China bans seafood imports from Japan after release of Fukushima wastewater into Pacific Ocean

The Chinese customs bureau said the immediate ban was put in place to prevent “the risk of radioactive contamination of food safety caused by Japan’s Fukushima nuclear contaminated water discharge.”

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Image Credit: Kyodo

Since Japan has begun discharging wastewater from the decommissioned Fukushima Daiichi Nuclear Power Plant into the Pacific Ocean, China announced a ban on all seafood imports from its neighboring country.

The Chinese customs bureau said the immediate ban was put in place to prevent “the risk of radioactive contamination of food safety caused by Japan’s Fukushima nuclear contaminated water discharge.”

“The Japanese side should not cause secondary harm to the local people and even the people of the world out of its own selfish interests,” China’s foreign ministry said.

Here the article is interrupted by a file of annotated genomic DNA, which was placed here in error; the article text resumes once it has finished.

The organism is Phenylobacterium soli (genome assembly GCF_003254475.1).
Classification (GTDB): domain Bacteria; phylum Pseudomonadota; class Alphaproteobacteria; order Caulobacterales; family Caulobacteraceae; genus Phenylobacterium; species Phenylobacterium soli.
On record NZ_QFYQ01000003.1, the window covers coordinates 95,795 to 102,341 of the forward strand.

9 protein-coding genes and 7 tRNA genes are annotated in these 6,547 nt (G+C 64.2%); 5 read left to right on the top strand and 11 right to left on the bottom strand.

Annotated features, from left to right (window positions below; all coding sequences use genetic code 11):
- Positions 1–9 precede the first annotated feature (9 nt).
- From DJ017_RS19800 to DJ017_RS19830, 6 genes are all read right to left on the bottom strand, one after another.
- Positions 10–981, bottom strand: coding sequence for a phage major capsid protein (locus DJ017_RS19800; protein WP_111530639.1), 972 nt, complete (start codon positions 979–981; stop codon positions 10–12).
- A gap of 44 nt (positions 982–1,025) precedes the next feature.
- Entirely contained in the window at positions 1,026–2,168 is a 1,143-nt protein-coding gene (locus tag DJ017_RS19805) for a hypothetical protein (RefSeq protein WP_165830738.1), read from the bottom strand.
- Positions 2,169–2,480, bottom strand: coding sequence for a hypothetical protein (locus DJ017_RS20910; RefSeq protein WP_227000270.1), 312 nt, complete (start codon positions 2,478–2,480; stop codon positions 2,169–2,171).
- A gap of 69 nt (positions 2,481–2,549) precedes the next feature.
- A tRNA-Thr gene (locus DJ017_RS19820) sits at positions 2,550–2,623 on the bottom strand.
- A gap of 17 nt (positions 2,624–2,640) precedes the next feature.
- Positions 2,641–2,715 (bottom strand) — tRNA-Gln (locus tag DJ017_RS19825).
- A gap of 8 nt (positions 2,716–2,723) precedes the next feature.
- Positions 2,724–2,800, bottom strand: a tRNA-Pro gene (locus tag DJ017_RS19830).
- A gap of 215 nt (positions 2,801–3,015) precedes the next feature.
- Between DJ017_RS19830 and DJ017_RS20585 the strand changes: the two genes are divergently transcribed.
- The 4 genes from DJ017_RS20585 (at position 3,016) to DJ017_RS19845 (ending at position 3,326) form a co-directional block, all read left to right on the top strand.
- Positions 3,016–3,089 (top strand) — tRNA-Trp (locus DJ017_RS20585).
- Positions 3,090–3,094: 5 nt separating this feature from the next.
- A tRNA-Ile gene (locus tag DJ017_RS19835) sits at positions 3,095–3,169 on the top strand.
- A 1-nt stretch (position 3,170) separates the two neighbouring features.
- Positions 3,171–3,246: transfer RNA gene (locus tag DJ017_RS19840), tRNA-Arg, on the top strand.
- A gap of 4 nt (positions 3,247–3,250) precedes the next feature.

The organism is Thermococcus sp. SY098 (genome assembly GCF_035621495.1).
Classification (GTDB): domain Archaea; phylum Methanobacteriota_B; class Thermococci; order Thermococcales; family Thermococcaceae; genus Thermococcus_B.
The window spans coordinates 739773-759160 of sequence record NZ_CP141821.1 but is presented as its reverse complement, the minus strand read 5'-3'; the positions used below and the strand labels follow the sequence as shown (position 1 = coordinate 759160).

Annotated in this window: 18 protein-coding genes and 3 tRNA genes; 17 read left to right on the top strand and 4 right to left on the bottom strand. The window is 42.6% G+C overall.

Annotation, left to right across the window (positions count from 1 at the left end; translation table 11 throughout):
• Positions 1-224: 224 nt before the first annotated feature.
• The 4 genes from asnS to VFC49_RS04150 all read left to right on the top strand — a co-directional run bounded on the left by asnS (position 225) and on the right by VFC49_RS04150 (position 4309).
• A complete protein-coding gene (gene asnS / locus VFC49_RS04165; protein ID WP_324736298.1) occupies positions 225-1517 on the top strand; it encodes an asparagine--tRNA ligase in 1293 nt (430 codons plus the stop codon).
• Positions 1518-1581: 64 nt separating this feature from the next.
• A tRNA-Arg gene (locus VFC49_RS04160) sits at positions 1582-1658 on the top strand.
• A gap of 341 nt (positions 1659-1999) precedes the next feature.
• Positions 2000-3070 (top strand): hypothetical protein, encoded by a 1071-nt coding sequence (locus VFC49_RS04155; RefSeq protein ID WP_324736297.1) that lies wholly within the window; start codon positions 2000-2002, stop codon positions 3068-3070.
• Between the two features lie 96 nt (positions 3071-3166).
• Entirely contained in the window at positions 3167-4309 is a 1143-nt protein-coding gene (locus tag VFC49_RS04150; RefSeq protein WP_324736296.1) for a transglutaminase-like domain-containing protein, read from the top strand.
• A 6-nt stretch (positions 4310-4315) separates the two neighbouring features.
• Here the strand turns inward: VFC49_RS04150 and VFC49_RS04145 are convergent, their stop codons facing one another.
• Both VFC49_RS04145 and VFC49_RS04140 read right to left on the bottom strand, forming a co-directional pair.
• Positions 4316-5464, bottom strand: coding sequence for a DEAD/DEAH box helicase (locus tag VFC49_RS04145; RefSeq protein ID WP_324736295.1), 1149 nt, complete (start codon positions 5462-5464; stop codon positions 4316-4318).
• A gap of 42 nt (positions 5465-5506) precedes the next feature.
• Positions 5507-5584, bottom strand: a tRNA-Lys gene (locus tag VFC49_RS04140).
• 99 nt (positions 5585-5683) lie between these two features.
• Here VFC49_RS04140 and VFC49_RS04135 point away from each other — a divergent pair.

While the United Nations’ International Atomic Energy Agency (IAEA) approved the release of the radioactive wastewater into the Pacific Ocean, Japanese fishing groups opposed the plan because of fear of reputational damage.

Macau and Hong Kong enacted seafood import bans from 10 regions in Japan. According to government data, Japanese exports of aquatic products to China is the country’s biggest export market and made up 42 percent last year. Aquatic exports from Japan to Hong Kong was worth $600 million in 2022, EcoWatch reported.

Japan’s Prime Minister Fumio Kishida is urging China to lift its aquatic products import ban and engage in talks about “the impact of the water’s release from a science-based perspective,” EcoWatch reported.

The plant operator, Tokyo Electric Power (TEPCO), said there are no abnormalities identified with the discharge of the water and the measure of radioactivity in the water was below the limit set by the World Health Organization (WHO).

“There are not going to be any health effects… There is no scientific reason to ban imports of Japanese food whatsoever,” Geraldine Thomas, a former London Imperial College professor of molecular pathology, said.

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